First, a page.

Story-Screenplay Writer, Actor and Vice-President of the Film Writers’ Association
Vinod Ranganath has been a renowned name in the big-league of story-screenplay writers. He wrote India’s first daily soap, “Swabhimaan”, which launched the careers of actors like Rohit Roy, Ashutosh Rana, Manoj Bajpayee, Achint Kaur and Harsh Chaya.
So far, he has easily written more than 2,000 episodes across various shows which include Kittie Party, Jassi Jaisi Koi Nahi, Mere Angney Mein, Dahleez and films like Shaahid’s launch vehicle Ishq Vishq and Mast. He’s also a playwright and a theatre actor. Now Vice-President of India’s national body of writers, The Film Writers’ Association, he and the committee are leaving no stone unturned, to ensure that writers get their due rights and remuneration.
Here he speaks about his own career and the role that FWA ( www.fwa.in) is playing in protecting Indian writers.
You are firstly a writer. You have probably gone through the entire gamut of highs and lows that writers experience. What is the one essential quality, a good and solid writer should have?
A good writer should have tenacity and patience. Both are essential, as you need to be at it day in and day out, especially when you write for television. You cannot afford to give up. Secondly, these are essential traits to also help get over the low phases when work doesn’t come by.
Having donned many hats, which one do you find most challenging? Where do you draw your inspiration from, when you sit down to write?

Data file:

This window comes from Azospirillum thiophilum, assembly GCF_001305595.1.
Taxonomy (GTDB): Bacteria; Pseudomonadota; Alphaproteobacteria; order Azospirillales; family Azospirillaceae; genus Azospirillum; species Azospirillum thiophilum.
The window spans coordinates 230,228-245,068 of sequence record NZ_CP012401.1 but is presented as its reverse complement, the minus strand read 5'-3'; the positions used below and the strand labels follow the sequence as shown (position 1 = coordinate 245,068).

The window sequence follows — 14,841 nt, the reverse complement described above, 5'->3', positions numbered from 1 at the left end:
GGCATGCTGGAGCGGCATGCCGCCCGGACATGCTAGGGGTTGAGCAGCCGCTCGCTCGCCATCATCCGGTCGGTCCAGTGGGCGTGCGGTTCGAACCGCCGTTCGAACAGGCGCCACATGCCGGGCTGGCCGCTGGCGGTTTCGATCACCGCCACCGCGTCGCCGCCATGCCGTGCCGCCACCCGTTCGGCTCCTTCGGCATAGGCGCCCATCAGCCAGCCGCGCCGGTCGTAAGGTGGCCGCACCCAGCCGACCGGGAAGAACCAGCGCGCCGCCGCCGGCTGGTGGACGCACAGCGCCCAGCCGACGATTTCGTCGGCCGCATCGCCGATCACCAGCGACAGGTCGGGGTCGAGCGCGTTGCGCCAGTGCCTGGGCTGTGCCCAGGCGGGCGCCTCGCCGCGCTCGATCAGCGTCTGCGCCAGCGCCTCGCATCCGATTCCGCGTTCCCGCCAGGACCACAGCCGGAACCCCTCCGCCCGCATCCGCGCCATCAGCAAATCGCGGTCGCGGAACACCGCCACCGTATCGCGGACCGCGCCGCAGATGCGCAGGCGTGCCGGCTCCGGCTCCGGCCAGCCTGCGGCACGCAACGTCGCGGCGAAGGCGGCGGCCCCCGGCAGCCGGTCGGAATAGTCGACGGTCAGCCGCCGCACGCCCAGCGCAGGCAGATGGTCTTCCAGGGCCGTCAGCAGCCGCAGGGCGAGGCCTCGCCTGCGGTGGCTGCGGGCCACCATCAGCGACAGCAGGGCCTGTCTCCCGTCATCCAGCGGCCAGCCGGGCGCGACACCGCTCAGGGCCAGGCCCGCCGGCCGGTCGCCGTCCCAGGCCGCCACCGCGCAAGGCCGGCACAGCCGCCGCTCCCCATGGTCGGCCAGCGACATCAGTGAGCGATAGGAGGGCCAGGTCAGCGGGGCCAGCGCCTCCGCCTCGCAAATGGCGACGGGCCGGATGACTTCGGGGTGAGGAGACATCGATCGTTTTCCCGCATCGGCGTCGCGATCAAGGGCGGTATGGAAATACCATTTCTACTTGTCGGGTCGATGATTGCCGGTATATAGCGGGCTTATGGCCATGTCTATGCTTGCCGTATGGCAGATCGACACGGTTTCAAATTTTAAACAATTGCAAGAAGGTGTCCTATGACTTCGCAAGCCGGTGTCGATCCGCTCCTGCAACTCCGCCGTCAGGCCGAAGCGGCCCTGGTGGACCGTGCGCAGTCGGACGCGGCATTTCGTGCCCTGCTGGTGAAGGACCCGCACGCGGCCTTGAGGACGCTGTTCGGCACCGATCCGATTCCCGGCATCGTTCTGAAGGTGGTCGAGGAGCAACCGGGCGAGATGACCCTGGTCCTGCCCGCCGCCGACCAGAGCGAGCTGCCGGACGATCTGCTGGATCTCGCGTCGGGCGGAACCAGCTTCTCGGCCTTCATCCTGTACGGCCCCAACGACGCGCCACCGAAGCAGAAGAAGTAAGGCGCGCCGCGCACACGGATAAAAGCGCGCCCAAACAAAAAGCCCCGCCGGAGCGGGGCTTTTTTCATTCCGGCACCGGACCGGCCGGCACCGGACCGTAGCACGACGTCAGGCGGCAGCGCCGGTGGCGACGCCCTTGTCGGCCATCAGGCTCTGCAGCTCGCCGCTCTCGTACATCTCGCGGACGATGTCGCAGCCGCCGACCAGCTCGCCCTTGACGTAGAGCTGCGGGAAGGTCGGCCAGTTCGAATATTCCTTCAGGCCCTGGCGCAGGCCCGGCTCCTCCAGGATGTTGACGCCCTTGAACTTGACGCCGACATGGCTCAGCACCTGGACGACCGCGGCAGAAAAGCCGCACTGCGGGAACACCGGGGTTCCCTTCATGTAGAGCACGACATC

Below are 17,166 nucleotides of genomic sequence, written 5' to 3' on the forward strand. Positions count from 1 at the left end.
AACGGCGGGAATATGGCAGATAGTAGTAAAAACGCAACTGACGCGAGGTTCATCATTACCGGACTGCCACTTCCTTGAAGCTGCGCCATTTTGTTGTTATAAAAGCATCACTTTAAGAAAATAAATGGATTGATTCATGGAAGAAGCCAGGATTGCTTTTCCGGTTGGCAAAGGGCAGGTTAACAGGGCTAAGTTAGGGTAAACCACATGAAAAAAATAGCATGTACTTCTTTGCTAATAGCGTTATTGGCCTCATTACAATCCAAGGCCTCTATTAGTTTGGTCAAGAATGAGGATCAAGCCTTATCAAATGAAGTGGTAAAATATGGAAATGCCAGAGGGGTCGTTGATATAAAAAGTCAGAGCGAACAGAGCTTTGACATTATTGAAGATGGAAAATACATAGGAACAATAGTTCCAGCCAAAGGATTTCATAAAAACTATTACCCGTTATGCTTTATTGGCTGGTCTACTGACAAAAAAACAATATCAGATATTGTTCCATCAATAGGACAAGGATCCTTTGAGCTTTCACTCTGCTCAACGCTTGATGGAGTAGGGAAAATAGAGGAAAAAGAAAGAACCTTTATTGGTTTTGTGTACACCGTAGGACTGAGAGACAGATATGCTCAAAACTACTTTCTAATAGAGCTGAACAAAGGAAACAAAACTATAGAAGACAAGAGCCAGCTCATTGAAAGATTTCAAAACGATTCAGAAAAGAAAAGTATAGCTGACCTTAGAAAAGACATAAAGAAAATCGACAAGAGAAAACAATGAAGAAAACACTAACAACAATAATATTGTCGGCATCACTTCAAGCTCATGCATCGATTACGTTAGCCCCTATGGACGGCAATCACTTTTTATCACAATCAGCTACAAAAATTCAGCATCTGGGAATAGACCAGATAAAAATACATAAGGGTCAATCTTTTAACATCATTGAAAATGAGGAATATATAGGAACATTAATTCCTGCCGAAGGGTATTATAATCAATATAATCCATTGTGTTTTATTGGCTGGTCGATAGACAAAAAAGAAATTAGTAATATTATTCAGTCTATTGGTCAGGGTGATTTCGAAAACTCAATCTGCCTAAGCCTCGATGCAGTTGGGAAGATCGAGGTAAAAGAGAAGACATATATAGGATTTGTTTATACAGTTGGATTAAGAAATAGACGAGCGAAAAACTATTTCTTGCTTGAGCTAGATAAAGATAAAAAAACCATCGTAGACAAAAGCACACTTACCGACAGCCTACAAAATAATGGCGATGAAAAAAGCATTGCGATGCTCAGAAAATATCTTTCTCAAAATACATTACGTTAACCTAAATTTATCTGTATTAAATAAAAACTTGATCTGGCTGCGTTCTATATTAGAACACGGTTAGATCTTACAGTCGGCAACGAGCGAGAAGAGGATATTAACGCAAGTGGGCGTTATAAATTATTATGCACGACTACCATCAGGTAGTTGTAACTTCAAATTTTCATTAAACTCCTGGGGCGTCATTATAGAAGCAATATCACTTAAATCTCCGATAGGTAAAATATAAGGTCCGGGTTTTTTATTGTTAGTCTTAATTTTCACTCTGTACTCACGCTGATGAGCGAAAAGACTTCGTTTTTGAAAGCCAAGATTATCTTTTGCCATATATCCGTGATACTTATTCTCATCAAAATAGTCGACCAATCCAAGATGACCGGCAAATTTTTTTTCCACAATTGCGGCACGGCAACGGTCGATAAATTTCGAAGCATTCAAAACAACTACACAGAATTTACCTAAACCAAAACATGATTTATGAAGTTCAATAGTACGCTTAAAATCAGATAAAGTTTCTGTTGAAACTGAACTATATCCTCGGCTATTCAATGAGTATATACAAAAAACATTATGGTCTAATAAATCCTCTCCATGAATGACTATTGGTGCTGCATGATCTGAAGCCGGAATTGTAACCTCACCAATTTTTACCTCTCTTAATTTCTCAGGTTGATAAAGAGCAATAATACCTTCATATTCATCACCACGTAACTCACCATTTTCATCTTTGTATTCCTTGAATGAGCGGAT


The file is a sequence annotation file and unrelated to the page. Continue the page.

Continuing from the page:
Writing is the most challenging for sure. As said earlier, to deliver day in and day out, and deliver work that is appreciated is not easy. Talent is one aspect of the job; craft, inspiration, tenacity and persistence are equally important. Daily life is the most from where I get my inspiration.
Everyday one is bombarded with a lot of information from print media, social media and simply observing life as it passes by. I have always said, that a writer has to be a keen observer. A writer should also be inquisitive. You never know what might inspire you.
From writing for India’s first daily soap, “Swabhimaan” to films, plays and shows for today’s audience … what are the milestones that you have witnessed along the way?
Television started off as a multi-track story telling medium. When daily soaps started it was shot on three camera set ups. Writing for three camera was different from writing for single camera. Scenes were parallel cut in three camera set ups. They were highly dramatic in content.
Somewhere in 2000 with advent of Kyun ki and Kahaani, the shows started being shot on single camera. The concept of shifts got relegated and per day system started. Shootings would be from 9 am till 10 pm and some time beyond. Story telling gradually became single protagonist stories.